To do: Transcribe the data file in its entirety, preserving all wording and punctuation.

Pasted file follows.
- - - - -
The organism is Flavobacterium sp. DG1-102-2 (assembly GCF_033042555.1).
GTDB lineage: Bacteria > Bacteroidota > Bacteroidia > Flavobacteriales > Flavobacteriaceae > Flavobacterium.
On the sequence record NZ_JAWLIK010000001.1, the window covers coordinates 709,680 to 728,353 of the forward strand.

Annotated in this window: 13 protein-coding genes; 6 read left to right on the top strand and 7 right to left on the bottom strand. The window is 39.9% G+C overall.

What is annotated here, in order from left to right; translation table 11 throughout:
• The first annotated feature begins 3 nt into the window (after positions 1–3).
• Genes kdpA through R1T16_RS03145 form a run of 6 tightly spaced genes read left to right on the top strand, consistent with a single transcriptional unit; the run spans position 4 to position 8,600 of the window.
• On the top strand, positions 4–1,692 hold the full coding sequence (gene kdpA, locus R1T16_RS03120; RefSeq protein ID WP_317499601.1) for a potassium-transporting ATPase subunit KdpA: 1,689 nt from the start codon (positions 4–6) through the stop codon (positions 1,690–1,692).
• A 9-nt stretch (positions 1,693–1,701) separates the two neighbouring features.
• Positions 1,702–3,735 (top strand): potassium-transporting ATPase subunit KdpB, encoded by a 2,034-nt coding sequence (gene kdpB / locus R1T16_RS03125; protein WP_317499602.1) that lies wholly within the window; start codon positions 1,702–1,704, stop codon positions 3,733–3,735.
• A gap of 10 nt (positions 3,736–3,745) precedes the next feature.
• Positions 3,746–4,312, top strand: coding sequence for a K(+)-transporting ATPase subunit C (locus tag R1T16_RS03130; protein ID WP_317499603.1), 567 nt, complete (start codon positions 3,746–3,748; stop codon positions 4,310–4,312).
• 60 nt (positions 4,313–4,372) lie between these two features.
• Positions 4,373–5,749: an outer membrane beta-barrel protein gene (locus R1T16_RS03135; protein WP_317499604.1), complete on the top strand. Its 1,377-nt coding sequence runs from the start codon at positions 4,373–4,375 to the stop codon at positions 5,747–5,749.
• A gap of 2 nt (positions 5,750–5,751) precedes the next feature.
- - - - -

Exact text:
The organism is Flavobacterium sp. DG1-102-2 (assembly GCF_033042555.1).
GTDB lineage: Bacteria > Bacteroidota > Bacteroidia > Flavobacteriales > Flavobacteriaceae > Flavobacterium.
On the sequence record NZ_JAWLIK010000001.1, the window covers coordinates 709,680 to 728,353 of the forward strand.

Annotated in this window: 13 protein-coding genes; 6 read left to right on the top strand and 7 right to left on the bottom strand. The window is 39.9% G+C overall.

What is annotated here, in order from left to right; translation table 11 throughout:
• The first annotated feature begins 3 nt into the window (after positions 1–3).
• Genes kdpA through R1T16_RS03145 form a run of 6 tightly spaced genes read left to right on the top strand, consistent with a single transcriptional unit; the run spans position 4 to position 8,600 of the window.
• On the top strand, positions 4–1,692 hold the full coding sequence (gene kdpA, locus R1T16_RS03120; RefSeq protein ID WP_317499601.1) for a potassium-transporting ATPase subunit KdpA: 1,689 nt from the start codon (positions 4–6) through the stop codon (positions 1,690–1,692).
• A 9-nt stretch (positions 1,693–1,701) separates the two neighbouring features.
• Positions 1,702–3,735 (top strand): potassium-transporting ATPase subunit KdpB, encoded by a 2,034-nt coding sequence (gene kdpB / locus R1T16_RS03125; protein WP_317499602.1) that lies wholly within the window; start codon positions 1,702–1,704, stop codon positions 3,733–3,735.
• A gap of 10 nt (positions 3,736–3,745) precedes the next feature.
• Positions 3,746–4,312, top strand: coding sequence for a K(+)-transporting ATPase subunit C (locus tag R1T16_RS03130; protein ID WP_317499603.1), 567 nt, complete (start codon positions 3,746–3,748; stop codon positions 4,310–4,312).
• 60 nt (positions 4,313–4,372) lie between these two features.
• Positions 4,373–5,749: an outer membrane beta-barrel protein gene (locus R1T16_RS03135; protein WP_317499604.1), complete on the top strand. Its 1,377-nt coding sequence runs from the start codon at positions 4,373–4,375 to the stop codon at positions 5,747–5,749.
• A gap of 2 nt (positions 5,750–5,751) precedes the next feature.